Provincial governments have been complaining that the constraint has affected their daily operations, resulting in poor service delivery.
Three teams headed by secretaries at the Prime Minister’s Office that recently studied the situation at the provincial headquarters concluded that many offices, including the chief minister’s, don’t have enough workers. Among the seven state governments, three—in provinces 5, 7 and Karnali—have less than 50 percent staff against the total sanctioned posts, according to the PMO.
Earlier this month, the secretary-led teams visited the provincial headquarters to monitor the organisational set-up and the policies, laws, and resource management.
Kedar Bahadur Adhikari, the secretary who visited provinces 5, 7 and Karnali in the first week of August, said the provinces faced a severe shortage of staff, particularly in technical departments. “The availability of technical manpower such as engineers in the three provinces stands at 20-25 percent,” said Adhikari.
Provincial governments said lack of adequate human resource has affected development works, revenue collection and delivery of essential services.
Prakash Jwala, the minister for economic affairs and planning in Karnali Province, said there is a dearth of technical workers such as engineers and doctors. “Civil servants show little interest in coming here because it is an underdeveloped and remote region,” he said.
The staff crunch has reached the top of the chain, even affecting the chief minister’s office. For a total 378 positions created at the chief minister’s office and the six ministries in Province 3, there are only 161 officials. In Province 4, the chief minister’s office has only 22 staff even as the federal government has approved 52 posts. Officials in Kathmandu said provincial governments also lack experts. In Province 1, there are no revenue officials at the Ministry of Economic Affairs.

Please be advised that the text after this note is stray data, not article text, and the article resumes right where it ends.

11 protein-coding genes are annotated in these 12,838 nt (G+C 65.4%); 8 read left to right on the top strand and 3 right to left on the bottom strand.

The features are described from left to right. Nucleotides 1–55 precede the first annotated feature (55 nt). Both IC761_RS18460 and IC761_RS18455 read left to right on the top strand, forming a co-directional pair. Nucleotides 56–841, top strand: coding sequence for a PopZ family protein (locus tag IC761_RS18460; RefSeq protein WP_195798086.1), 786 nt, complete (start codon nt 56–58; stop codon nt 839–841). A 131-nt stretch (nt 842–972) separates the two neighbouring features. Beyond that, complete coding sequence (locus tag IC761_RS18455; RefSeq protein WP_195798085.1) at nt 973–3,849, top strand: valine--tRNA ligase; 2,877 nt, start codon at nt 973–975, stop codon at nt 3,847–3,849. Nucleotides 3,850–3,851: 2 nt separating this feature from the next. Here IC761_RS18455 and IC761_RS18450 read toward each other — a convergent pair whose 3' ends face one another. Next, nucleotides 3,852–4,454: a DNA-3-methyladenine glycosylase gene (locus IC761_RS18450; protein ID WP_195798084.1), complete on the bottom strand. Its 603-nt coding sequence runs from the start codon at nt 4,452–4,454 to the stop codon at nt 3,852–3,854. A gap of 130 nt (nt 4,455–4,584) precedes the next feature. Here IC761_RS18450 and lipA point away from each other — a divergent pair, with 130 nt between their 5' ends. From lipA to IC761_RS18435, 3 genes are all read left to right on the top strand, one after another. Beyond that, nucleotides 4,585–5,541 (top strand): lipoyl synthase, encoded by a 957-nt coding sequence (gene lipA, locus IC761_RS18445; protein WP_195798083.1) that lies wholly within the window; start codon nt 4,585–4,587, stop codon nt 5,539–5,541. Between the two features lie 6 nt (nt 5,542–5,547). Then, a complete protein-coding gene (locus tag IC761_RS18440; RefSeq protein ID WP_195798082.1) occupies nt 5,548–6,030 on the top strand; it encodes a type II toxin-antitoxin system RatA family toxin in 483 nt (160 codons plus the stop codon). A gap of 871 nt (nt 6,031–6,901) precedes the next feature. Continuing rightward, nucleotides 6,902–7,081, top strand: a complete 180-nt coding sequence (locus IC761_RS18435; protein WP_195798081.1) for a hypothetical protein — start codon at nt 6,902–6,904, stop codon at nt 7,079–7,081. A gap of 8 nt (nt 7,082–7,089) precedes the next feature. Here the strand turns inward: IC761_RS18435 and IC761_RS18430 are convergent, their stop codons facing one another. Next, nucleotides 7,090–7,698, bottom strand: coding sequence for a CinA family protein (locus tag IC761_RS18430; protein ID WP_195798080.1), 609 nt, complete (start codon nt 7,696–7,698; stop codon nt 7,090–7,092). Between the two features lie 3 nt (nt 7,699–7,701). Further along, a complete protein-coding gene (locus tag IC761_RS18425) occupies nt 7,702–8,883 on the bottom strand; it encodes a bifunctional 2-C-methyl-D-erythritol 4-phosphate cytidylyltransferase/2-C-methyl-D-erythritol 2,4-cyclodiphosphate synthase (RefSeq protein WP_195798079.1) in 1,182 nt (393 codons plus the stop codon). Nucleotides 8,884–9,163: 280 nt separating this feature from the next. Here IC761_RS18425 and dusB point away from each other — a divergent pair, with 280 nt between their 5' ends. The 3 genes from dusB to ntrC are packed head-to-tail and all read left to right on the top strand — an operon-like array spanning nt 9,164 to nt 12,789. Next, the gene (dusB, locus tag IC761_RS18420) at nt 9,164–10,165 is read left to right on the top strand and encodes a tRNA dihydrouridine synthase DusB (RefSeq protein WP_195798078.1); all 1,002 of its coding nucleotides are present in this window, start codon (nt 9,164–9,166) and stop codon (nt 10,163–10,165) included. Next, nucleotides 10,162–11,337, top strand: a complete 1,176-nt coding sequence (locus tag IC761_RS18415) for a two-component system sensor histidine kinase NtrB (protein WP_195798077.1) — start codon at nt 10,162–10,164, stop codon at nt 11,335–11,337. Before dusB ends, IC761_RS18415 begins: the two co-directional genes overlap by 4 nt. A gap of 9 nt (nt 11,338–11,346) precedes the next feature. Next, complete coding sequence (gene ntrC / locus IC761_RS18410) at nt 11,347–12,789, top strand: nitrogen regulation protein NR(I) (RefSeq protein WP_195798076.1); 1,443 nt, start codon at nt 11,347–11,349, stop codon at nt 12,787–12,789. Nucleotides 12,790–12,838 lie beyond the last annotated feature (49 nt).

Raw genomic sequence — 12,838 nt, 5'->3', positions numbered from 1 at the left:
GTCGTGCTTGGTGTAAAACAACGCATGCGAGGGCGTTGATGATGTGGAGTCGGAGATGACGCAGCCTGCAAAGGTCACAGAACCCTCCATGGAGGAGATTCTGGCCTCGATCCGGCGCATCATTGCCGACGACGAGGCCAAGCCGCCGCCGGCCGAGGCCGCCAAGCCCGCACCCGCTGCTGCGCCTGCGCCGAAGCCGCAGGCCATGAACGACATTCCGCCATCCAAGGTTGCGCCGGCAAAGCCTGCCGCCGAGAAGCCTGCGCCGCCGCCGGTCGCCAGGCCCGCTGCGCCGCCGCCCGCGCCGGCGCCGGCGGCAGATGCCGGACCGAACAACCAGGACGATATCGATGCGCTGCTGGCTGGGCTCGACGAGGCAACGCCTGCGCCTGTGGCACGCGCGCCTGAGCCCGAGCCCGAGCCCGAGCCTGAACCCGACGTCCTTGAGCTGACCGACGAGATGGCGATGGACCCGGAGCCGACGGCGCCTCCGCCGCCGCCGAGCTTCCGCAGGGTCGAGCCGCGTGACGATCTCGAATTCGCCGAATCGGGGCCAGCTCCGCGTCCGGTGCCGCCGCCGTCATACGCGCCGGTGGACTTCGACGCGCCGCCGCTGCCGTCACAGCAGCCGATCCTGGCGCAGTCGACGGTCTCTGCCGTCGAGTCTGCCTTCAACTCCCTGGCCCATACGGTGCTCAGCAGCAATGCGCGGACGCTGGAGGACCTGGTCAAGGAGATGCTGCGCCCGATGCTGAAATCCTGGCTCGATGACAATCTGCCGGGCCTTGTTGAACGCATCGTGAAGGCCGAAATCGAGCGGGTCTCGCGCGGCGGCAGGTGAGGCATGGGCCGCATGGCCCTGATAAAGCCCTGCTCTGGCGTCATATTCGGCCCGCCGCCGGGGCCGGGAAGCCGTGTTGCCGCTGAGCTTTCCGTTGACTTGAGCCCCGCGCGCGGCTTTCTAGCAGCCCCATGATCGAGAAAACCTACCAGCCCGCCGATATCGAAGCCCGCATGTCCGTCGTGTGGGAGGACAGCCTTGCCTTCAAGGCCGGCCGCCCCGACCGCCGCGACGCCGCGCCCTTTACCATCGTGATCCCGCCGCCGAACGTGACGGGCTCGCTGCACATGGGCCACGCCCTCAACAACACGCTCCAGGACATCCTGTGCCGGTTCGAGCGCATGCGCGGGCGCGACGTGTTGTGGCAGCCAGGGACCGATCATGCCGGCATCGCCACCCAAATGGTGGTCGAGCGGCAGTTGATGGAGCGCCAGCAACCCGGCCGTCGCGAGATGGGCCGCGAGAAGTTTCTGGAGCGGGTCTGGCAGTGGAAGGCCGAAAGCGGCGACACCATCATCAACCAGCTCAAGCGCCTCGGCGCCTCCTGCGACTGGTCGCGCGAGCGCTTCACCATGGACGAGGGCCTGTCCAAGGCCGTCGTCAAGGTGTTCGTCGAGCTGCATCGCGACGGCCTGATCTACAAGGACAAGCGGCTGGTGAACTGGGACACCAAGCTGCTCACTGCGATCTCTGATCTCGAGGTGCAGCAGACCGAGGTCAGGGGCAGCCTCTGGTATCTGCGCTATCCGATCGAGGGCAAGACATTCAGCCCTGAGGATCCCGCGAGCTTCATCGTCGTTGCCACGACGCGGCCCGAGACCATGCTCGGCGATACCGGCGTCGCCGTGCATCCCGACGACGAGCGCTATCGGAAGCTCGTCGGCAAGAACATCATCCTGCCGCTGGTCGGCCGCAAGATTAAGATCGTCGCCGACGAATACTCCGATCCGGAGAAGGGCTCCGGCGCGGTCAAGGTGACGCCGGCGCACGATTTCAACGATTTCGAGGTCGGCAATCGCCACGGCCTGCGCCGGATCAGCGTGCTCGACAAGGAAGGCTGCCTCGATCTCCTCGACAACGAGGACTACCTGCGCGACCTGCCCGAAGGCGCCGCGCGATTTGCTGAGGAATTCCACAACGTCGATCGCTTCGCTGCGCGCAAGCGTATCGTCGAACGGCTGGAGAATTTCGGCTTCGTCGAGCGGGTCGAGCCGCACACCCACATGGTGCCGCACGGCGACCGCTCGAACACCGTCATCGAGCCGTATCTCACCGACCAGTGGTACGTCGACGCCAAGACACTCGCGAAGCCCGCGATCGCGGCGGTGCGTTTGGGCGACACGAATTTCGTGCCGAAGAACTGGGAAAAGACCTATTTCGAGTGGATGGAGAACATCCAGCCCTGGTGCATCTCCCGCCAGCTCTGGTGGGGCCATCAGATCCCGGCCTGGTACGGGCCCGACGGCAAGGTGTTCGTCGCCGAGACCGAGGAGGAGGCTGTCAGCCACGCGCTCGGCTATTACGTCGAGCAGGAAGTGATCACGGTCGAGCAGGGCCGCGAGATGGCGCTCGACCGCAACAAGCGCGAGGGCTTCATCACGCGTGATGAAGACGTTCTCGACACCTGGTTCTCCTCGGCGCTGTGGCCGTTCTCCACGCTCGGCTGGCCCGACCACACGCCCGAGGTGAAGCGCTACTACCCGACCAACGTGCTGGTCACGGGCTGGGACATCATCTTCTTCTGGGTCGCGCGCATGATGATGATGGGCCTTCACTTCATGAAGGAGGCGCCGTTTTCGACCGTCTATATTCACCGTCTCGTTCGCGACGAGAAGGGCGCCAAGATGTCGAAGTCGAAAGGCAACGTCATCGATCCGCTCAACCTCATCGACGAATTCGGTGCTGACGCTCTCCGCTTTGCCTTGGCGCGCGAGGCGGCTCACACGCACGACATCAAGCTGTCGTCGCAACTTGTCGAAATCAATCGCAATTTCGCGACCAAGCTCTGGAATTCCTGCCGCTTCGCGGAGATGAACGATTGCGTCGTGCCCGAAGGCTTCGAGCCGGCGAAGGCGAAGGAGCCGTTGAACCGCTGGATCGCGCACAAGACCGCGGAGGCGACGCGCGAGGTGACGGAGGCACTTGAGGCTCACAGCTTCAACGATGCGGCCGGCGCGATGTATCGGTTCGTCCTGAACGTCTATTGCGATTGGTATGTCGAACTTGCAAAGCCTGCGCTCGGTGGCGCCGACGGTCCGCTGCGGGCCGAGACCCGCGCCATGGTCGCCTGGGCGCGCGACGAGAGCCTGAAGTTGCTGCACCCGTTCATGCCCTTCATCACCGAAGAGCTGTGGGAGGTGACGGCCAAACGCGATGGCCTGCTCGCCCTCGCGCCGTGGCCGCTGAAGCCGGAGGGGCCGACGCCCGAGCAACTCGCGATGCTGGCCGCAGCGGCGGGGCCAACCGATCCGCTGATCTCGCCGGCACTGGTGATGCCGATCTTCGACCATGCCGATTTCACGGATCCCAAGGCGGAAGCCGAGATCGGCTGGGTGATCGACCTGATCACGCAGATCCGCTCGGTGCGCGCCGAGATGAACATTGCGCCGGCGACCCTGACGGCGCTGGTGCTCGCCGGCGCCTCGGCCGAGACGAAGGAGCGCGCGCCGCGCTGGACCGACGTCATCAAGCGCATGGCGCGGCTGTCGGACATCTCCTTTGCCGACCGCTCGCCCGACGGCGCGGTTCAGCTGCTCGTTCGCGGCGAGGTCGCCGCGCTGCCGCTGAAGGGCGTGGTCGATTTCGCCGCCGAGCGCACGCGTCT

Provincial governments accuse the federal government of not caring what kind of officials they need. Another major problem is “abrupt” transfer of senior officials by the federal government without consulting with the provincial administration. “It was the federal government that withdrew all revenue staffers from the ministry,” said PMO Secretary Laxman Prasad Mainali, who visited provinces 1 and 2. These officials were recalled after the provincial governments presented their budget.
According to Indra Angbo, the minister for economic affairs, the federal government recently sent six revenue officials to Province 1. “Though we still lack staff at the ministry, these new officials have given us some respite,” he said.
The Ministry of Federal Affairs and General Administration said they have already mobilised around 70-80 percent of the human resource required at the provincial headquarters. “Over the last one week, we have mobilised a large number of officials in provinces to address the staff crunch. We have also asked other ministries to do so,” said Rishi Raj Acharya, an under-secretary.
The federal government, which currently controls mobilisation of civil servants in the provinces, has approved around 20,900 staffers for offices under the state administrations. However, Kathmandu failed to depute the required number of workers to the provinces due to civil servants’ reluctance to join the provincial or local services.
Six months on